1) Not all claims are equal.

2) The world is ambiguous because it is supercomplex.

3) Humans are cognitive egoists. We are hardwired to unconsciously game ambiguities to our own advantage – to make scripture out of habit and self-interest.

4) Humans are theoretical morons. We are hardwired for groundless belief in invisible things.

5) The feeling of certainty is a bloody pathological liar.

6) Science is a social cognitive prosthetic, an institution that, when functioning properly, lets us see past our manifold cognitive shortcomings, and produce theoretical knowledge.

7) Contemporary culture, by and large, is bent on concealing the fact of 2, 3, 4, and 5.

Read Full Post »

I logged in to Infinite Probability a few minutes ago to add another word to my Lexicon (clochard; see below) and to mention the World Names Profiler (also see below … slightly less below … in fact, above the previous below … I’d continue describing the post’s location, but it’s beneath me). When I accessed my blog’s dashboard, I noticed that the number of posts was up to exactly one thousand. It only took four years.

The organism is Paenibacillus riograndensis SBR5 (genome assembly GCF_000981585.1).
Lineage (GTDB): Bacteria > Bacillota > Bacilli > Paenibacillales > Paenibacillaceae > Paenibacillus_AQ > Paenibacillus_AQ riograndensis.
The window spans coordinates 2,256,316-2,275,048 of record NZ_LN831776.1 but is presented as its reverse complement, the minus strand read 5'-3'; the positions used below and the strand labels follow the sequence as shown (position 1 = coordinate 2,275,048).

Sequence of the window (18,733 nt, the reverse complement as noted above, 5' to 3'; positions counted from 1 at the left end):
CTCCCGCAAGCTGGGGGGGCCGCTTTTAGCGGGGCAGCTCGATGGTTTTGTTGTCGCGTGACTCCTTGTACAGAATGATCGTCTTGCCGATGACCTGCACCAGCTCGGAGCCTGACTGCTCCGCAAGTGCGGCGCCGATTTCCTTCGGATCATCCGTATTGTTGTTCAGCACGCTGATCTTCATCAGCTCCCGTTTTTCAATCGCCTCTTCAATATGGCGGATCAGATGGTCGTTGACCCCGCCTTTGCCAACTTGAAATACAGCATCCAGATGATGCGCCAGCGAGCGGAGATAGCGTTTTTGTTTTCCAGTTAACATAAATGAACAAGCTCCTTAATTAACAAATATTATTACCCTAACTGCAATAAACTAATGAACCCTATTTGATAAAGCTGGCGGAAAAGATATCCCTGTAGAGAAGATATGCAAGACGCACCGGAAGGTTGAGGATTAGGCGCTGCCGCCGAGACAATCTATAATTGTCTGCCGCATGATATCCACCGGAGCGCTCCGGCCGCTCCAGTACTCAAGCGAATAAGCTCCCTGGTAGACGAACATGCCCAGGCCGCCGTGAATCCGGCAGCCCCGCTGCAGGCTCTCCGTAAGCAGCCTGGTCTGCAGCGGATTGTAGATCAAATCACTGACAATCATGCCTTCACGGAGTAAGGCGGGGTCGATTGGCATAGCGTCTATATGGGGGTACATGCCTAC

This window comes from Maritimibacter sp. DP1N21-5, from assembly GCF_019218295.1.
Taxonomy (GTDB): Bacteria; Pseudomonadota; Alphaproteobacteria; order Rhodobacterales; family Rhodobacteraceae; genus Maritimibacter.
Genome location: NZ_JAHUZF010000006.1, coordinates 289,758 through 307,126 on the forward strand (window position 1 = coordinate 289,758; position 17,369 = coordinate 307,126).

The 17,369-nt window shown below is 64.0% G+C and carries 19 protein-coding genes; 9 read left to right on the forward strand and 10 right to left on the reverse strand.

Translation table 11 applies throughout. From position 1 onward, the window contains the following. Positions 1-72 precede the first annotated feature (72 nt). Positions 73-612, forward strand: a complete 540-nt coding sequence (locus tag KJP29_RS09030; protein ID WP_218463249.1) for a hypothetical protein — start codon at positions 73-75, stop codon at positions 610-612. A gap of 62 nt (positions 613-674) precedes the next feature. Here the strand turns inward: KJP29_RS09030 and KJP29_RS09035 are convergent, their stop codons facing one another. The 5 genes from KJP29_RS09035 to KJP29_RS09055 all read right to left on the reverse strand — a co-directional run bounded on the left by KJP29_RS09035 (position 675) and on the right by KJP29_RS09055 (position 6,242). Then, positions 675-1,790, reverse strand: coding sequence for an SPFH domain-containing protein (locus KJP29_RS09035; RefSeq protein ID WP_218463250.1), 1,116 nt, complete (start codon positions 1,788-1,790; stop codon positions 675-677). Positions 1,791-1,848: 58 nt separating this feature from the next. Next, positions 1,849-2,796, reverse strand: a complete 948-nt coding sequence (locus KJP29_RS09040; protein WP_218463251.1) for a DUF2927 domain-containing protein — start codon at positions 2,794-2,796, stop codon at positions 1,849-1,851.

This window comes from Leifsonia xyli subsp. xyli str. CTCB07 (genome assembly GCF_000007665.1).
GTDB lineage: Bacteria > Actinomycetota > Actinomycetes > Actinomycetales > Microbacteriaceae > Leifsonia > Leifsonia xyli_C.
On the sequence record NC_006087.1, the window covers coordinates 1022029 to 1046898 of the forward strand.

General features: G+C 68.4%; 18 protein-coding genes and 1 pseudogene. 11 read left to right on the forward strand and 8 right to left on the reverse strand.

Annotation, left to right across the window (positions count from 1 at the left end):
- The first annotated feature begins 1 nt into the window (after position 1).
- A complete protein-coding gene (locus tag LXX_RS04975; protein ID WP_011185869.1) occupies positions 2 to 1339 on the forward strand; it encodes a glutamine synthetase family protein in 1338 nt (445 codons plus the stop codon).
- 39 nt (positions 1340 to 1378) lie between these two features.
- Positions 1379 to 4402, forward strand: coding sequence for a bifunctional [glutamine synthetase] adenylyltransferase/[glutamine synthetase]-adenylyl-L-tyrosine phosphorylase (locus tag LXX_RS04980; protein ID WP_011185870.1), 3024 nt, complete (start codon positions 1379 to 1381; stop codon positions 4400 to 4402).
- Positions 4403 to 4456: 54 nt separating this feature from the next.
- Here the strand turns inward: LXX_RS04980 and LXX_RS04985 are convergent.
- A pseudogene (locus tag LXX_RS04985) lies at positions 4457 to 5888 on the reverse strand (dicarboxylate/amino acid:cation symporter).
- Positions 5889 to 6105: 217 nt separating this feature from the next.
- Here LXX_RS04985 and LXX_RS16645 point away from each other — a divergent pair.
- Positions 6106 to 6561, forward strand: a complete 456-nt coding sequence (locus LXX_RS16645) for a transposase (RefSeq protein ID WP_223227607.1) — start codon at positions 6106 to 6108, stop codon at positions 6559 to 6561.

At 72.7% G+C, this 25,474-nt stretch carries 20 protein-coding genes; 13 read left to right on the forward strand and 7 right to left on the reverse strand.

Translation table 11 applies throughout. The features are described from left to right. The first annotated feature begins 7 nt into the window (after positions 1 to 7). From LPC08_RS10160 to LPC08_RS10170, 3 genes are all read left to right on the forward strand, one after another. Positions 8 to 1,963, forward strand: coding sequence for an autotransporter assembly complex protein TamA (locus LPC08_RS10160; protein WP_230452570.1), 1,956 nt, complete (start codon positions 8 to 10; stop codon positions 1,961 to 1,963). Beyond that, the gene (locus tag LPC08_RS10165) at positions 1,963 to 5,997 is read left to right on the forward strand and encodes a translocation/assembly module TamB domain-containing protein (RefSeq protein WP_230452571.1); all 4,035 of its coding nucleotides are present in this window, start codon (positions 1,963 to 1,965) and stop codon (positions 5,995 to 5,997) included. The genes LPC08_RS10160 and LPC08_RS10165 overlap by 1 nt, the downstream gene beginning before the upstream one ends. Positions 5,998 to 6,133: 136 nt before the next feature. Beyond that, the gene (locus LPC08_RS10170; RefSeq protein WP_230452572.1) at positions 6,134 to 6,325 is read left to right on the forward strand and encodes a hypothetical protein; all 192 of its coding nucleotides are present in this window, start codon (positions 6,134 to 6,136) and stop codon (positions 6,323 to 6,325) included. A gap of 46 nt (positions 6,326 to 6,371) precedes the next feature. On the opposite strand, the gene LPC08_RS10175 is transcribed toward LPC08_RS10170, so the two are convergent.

Anyway, it means that this post is my 1,003rd. Time for a general update.

Habiba’s father is still in hospital, doing a little better. The most recent worry was his having a bout of arrhythmia. He was also denied a place at their first choice rehabilitation centre – he will apparently need too much medical care, and they’re not set up to provide it. That’s a disappointment, of course, but, in a way, it’s also a sign of his progress. He’s now recovered sufficiently that he can be seriously considered for rehabilitation. Habiba’s mum now needs to find another place to apply to; there are a number to choose from in the general area (New York State/New England). He’s also able to communicate now. His first words, I understand, were about his boat.